According to Fox News, an intelligence source in Great Britain revealed that after the latest terrorist attack in London the British government is considering banning the burqa. The source reported, “It is just whispers at the moment, but if that goes live, one would guess that it will be enforced across the U.K..”
The suggestion of ridding Great Britain of the burqa has been made before; in 2006, MP and government minister Jack Straw wrote in a column for the Lancashire Telegraph that wearing the burqa “was bound to make better relations between the two communities more difficult.”
France, under former president Nicholas Sarkozy, became the first country in Europe to ban face coverings on April 11, 2011. Anyone who forced a woman to cover her face had to pay a 30,000 euro fine. The same year, Belgium instituted a ban on full-face veils; any woman caught wearing a veil could be jailed for up to seven days or forced to pay a fine of 1378 euros. In 2015, the Netherlands banned the wearing of face-coverings in schools, hospitals and on public transport. The law did not completely outlaw the veil in public.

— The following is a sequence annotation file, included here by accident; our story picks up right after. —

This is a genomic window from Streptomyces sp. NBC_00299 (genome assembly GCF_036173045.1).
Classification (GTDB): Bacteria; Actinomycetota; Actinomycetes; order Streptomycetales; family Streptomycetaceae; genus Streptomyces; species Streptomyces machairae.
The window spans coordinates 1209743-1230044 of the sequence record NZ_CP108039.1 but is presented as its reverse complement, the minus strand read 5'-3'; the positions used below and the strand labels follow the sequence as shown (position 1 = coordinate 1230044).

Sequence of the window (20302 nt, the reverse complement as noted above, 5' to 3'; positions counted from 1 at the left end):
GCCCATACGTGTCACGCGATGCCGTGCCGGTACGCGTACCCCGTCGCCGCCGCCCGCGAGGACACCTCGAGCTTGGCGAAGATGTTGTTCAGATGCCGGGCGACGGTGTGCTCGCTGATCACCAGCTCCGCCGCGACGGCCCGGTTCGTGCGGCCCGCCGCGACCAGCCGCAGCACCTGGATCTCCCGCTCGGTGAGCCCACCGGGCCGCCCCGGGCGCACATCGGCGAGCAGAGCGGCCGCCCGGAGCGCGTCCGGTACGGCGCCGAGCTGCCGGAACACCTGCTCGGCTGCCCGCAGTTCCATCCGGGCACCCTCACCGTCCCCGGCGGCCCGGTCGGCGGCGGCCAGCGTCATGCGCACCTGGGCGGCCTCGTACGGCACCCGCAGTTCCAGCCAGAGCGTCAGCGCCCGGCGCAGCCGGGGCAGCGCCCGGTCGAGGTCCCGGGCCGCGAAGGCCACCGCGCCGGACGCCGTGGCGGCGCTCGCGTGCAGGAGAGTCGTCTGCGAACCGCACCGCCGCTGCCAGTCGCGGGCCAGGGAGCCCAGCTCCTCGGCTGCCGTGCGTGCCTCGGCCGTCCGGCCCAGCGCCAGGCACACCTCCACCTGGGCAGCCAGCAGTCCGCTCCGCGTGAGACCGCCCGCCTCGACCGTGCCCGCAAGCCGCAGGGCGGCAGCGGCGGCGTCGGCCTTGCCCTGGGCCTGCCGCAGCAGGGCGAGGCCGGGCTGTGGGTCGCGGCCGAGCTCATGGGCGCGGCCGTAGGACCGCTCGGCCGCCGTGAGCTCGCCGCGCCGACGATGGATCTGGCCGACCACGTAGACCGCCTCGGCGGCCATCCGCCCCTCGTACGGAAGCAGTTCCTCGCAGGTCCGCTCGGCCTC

On December 6, 2016, Chancellor Angela Merkel said full-faced veils should be prohibited in Germany "wherever it is legally possible." In January 2017, Austria banned full-face veils (niqabs, which allow the eyes to be shown, and burqas, which don't) in public spaces and was considering a more general ban on state employees.
If Great Britain bans the burqa, it would most closely resemble the African country of Chad, which banned the full veil two days after two suicide bomb attacks in June 2015. Chad’s prime minister, Kalzeube Pahimi Deubet, called the full veil “camouflage” and asserted all burqas seen on sale would be burned.